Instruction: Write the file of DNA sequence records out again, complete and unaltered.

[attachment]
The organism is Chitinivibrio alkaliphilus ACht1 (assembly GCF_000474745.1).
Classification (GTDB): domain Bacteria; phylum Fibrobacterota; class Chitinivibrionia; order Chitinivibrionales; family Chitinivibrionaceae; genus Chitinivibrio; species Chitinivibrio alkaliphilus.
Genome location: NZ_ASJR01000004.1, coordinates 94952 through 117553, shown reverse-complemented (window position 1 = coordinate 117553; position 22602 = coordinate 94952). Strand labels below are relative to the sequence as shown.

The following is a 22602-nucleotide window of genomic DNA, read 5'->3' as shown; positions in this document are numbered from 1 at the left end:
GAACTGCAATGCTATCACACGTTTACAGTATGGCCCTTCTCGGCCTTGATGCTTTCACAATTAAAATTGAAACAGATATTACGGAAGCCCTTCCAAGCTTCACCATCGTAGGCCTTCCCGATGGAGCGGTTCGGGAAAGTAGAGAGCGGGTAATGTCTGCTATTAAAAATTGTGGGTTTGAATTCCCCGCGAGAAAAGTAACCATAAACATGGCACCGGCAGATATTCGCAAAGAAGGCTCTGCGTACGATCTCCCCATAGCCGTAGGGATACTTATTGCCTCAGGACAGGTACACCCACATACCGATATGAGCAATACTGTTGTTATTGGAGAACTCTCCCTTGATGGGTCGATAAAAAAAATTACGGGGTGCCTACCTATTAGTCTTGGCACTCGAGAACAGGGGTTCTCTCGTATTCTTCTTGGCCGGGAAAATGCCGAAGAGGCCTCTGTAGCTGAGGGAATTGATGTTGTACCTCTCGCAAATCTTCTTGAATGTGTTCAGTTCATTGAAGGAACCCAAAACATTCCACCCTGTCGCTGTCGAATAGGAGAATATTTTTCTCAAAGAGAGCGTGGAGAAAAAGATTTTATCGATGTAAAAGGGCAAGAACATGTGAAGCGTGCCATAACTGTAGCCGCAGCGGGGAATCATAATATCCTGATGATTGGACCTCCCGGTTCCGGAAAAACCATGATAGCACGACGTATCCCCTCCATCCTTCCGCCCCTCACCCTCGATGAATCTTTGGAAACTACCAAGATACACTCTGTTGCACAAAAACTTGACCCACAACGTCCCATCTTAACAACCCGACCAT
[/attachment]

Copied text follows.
The organism is Chitinivibrio alkaliphilus ACht1 (assembly GCF_000474745.1).
Classification (GTDB): domain Bacteria; phylum Fibrobacterota; class Chitinivibrionia; order Chitinivibrionales; family Chitinivibrionaceae; genus Chitinivibrio; species Chitinivibrio alkaliphilus.
Genome location: NZ_ASJR01000004.1, coordinates 94952 through 117553, shown reverse-complemented (window position 1 = coordinate 117553; position 22602 = coordinate 94952). Strand labels below are relative to the sequence as shown.

The following is a 22602-nucleotide window of genomic DNA, read 5'->3' as shown; positions in this document are numbered from 1 at the left end:
GAACTGCAATGCTATCACACGTTTACAGTATGGCCCTTCTCGGCCTTGATGCTTTCACAATTAAAATTGAAACAGATATTACGGAAGCCCTTCCAAGCTTCACCATCGTAGGCCTTCCCGATGGAGCGGTTCGGGAAAGTAGAGAGCGGGTAATGTCTGCTATTAAAAATTGTGGGTTTGAATTCCCCGCGAGAAAAGTAACCATAAACATGGCACCGGCAGATATTCGCAAAGAAGGCTCTGCGTACGATCTCCCCATAGCCGTAGGGATACTTATTGCCTCAGGACAGGTACACCCACATACCGATATGAGCAATACTGTTGTTATTGGAGAACTCTCCCTTGATGGGTCGATAAAAAAAATTACGGGGTGCCTACCTATTAGTCTTGGCACTCGAGAACAGGGGTTCTCTCGTATTCTTCTTGGCCGGGAAAATGCCGAAGAGGCCTCTGTAGCTGAGGGAATTGATGTTGTACCTCTCGCAAATCTTCTTGAATGTGTTCAGTTCATTGAAGGAACCCAAAACATTCCACCCTGTCGCTGTCGAATAGGAGAATATTTTTCTCAAAGAGAGCGTGGAGAAAAAGATTTTATCGATGTAAAAGGGCAAGAACATGTGAAGCGTGCCATAACTGTAGCCGCAGCGGGGAATCATAATATCCTGATGATTGGACCTCCCGGTTCCGGAAAAACCATGATAGCACGACGTATCCCCTCCATCCTTCCGCCCCTCACCCTCGATGAATCTTTGGAAACTACCAAGATACACTCTGTTGCACAAAAACTTGACCCACAACGTCCCATCTTAACAACCCGACCAT